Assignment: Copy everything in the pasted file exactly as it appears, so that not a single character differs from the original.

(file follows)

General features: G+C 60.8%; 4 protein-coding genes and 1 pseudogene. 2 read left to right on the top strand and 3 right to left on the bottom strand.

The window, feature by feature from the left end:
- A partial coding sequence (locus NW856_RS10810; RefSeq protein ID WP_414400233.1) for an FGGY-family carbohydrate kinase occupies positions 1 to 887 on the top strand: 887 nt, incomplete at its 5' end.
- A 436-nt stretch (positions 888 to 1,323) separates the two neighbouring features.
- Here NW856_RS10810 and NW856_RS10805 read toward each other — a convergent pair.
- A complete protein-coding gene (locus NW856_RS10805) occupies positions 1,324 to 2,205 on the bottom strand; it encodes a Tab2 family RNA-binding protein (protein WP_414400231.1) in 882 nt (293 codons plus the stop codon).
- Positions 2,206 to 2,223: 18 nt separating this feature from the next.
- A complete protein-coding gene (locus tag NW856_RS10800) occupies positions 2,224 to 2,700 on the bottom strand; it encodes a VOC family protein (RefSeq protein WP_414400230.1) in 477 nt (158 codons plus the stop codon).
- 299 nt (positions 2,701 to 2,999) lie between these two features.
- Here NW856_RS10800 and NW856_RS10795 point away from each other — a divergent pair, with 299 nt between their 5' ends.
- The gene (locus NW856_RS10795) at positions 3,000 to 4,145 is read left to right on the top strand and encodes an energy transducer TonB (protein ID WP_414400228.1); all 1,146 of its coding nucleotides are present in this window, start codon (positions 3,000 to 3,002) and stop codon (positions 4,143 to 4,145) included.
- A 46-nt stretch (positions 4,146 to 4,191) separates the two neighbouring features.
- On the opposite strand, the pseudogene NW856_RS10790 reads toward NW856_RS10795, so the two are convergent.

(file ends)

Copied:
General features: G+C 60.8%; 4 protein-coding genes and 1 pseudogene. 2 read left to right on the top strand and 3 right to left on the bottom strand.

The window, feature by feature from the left end:
- A partial coding sequence (locus NW856_RS10810; RefSeq protein ID WP_414400233.1) for an FGGY-family carbohydrate kinase occupies positions 1 to 887 on the top strand: 887 nt, incomplete at its 5' end.
- A 436-nt stretch (positions 888 to 1,323) separates the two neighbouring features.
- Here NW856_RS10810 and NW856_RS10805 read toward each other — a convergent pair.
- A complete protein-coding gene (locus NW856_RS10805) occupies positions 1,324 to 2,205 on the bottom strand; it encodes a Tab2 family RNA-binding protein (protein WP_414400231.1) in 882 nt (293 codons plus the stop codon).
- Positions 2,206 to 2,223: 18 nt separating this feature from the next.
- A complete protein-coding gene (locus tag NW856_RS10800) occupies positions 2,224 to 2,700 on the bottom strand; it encodes a VOC family protein (RefSeq protein WP_414400230.1) in 477 nt (158 codons plus the stop codon).
- 299 nt (positions 2,701 to 2,999) lie between these two features.
- Here NW856_RS10800 and NW856_RS10795 point away from each other — a divergent pair, with 299 nt between their 5' ends.
- The gene (locus NW856_RS10795) at positions 3,000 to 4,145 is read left to right on the top strand and encodes an energy transducer TonB (protein ID WP_414400228.1); all 1,146 of its coding nucleotides are present in this window, start codon (positions 3,000 to 3,002) and stop codon (positions 4,143 to 4,145) included.
- A 46-nt stretch (positions 4,146 to 4,191) separates the two neighbouring features.
- On the opposite strand, the pseudogene NW856_RS10790 reads toward NW856_RS10795, so the two are convergent.